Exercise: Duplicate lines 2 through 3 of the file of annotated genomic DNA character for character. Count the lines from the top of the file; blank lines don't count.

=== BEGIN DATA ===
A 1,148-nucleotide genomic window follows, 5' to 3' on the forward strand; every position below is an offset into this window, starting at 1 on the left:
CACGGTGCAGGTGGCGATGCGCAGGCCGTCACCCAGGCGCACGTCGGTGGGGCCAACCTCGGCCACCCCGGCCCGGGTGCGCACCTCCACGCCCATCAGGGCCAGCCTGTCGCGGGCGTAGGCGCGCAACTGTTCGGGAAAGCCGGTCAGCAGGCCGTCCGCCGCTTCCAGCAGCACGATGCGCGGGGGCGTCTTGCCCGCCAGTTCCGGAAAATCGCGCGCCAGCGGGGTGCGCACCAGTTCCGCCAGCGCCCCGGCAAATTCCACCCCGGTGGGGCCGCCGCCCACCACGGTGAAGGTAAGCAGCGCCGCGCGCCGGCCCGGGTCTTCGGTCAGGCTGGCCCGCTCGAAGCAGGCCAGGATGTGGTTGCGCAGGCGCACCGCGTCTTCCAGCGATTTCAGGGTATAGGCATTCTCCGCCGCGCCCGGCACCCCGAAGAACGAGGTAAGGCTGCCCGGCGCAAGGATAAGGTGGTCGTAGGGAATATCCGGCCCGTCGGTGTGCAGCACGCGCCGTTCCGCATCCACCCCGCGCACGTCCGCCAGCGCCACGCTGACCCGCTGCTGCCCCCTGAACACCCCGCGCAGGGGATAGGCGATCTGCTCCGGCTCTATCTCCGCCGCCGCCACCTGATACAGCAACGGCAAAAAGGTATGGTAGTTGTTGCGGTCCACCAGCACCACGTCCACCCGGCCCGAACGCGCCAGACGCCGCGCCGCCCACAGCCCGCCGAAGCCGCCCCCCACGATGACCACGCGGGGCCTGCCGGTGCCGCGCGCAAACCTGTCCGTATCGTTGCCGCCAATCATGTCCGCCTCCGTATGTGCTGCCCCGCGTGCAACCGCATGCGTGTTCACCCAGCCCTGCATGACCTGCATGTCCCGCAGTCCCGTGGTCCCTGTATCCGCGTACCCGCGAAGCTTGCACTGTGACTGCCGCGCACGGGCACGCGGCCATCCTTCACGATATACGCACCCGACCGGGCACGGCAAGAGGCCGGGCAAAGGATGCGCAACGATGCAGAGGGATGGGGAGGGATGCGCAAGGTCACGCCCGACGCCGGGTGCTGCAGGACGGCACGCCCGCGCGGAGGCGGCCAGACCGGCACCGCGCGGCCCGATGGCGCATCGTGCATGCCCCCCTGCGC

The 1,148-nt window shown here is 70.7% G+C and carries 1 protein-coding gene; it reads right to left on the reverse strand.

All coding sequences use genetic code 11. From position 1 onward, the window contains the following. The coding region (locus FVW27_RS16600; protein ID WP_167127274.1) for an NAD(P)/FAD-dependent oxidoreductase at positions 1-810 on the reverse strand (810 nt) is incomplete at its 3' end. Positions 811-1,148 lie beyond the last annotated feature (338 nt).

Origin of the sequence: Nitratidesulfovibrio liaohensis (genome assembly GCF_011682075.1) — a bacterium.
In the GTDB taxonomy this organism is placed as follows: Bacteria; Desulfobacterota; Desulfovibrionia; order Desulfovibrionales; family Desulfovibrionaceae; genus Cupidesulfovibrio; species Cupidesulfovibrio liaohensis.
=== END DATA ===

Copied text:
CACGGTGCAGGTGGCGATGCGCAGGCCGTCACCCAGGCGCACGTCGGTGGGGCCAACCTCGGCCACCCCGGCCCGGGTGCGCACCTCCACGCCCATCAGGGCCAGCCTGTCGCGGGCGTAGGCGCGCAACTGTTCGGGAAAGCCGGTCAGCAGGCCGTCCGCCGCTTCCAGCAGCACGATGCGCGGGGGCGTCTTGCCCGCCAGTTCCGGAAAATCGCGCGCCAGCGGGGTGCGCACCAGTTCCGCCAGCGCCCCGGCAAATTCCACCCCGGTGGGGCCGCCGCCCACCACGGTGAAGGTAAGCAGCGCCGCGCGCCGGCCCGGGTCTTCGGTCAGGCTGGCCCGCTCGAAGCAGGCCAGGATGTGGTTGCGCAGGCGCACCGCGTCTTCCAGCGATTTCAGGGTATAGGCATTCTCCGCCGCGCCCGGCACCCCGAAGAACGAGGTAAGGCTGCCCGGCGCAAGGATAAGGTGGTCGTAGGGAATATCCGGCCCGTCGGTGTGCAGCACGCGCCGTTCCGCATCCACCCCGCGCACGTCCGCCAGCGCCACGCTGACCCGCTGCTGCCCCCTGAACACCCCGCGCAGGGGATAGGCGATCTGCTCCGGCTCTATCTCCGCCGCCGCCACCTGATACAGCAACGGCAAAAAGGTATGGTAGTTGTTGCGGTCCACCAGCACCACGTCCACCCGGCCCGAACGCGCCAGACGCCGCGCCGCCCACAGCCCGCCGAAGCCGCCCCCCACGATGACCACGCGGGGCCTGCCGGTGCCGCGCGCAAACCTGTCCGTATCGTTGCCGCCAATCATGTCCGCCTCCGTATGTGCTGCCCCGCGTGCAACCGCATGCGTGTTCACCCAGCCCTGCATGACCTGCATGTCCCGCAGTCCCGTGGTCCCTGTATCCGCGTACCCGCGAAGCTTGCACTGTGACTGCCGCGCACGGGCACGCGGCCATCCTTCACGATATACGCACCCGACCGGGCACGGCAAGAGGCCGGGCAAAGGATGCGCAACGATGCAGAGGGATGGGGAGGGATGCGCAAGGTCACGCCCGACGCCGGGTGCTGCAGGACGGCACGCCCGCGCGGAGGCGGCCAGACCGGCACCGCGCGGCCCGATGGCGCATCGTGCATGCCCCCCTGCGC

The 1,148-nt window shown here is 70.7% G+C and carries 1 protein-coding gene; it reads right to left on the reverse strand.